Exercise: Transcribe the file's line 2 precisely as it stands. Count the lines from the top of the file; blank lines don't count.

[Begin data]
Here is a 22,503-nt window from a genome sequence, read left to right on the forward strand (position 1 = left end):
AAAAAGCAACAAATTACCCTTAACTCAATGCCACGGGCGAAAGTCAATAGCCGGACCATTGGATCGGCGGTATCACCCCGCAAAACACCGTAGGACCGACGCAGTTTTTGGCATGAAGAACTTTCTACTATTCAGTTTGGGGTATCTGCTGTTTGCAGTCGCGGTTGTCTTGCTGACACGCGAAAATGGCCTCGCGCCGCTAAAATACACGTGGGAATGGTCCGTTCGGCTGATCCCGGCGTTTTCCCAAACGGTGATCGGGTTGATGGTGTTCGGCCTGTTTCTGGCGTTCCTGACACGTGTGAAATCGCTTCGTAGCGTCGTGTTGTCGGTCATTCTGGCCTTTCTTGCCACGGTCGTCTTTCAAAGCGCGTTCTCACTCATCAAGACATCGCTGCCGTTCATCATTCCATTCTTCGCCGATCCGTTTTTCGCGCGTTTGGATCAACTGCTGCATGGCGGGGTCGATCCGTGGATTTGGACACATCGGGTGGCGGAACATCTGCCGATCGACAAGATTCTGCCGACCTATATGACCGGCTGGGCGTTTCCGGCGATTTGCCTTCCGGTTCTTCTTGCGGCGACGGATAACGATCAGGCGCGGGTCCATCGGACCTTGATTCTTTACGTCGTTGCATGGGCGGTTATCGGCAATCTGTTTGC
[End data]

AAAAAGCAACAAATTACCCTTAACTCAATGCCACGGGCGAAAGTCAATAGCCGGACCATTGGATCGGCGGTATCACCCCGCAAAACACCGTAGGACCGACGCAGTTTTTGGCATGAAGAACTTTCTACTATTCAGTTTGGGGTATCTGCTGTTTGCAGTCGCGGTTGTCTTGCTGACACGCGAAAATGGCCTCGCGCCGCTAAAATACACGTGGGAATGGTCCGTTCGGCTGATCCCGGCGTTTTCCCAAACGGTGATCGGGTTGATGGTGTTCGGCCTGTTTCTGGCGTTCCTGACACGTGTGAAATCGCTTCGTAGCGTCGTGTTGTCGGTCATTCTGGCCTTTCTTGCCACGGTCGTCTTTCAAAGCGCGTTCTCACTCATCAAGACATCGCTGCCGTTCATCATTCCATTCTTCGCCGATCCGTTTTTCGCGCGTTTGGATCAACTGCTGCATGGCGGGGTCGATCCGTGGATTTGGACACATCGGGTGGCGGAACATCTGCCGATCGACAAGATTCTGCCGACCTATATGACCGGCTGGGCGTTTCCGGCGATTTGCCTTCCGGTTCTTCTTGCGGCGACGGATAACGATCAGGCGCGGGTCCATCGGACCTTGATTCTTTACGTCGTTGCATGGGCGGTTATCGGCAATCTGTTTGC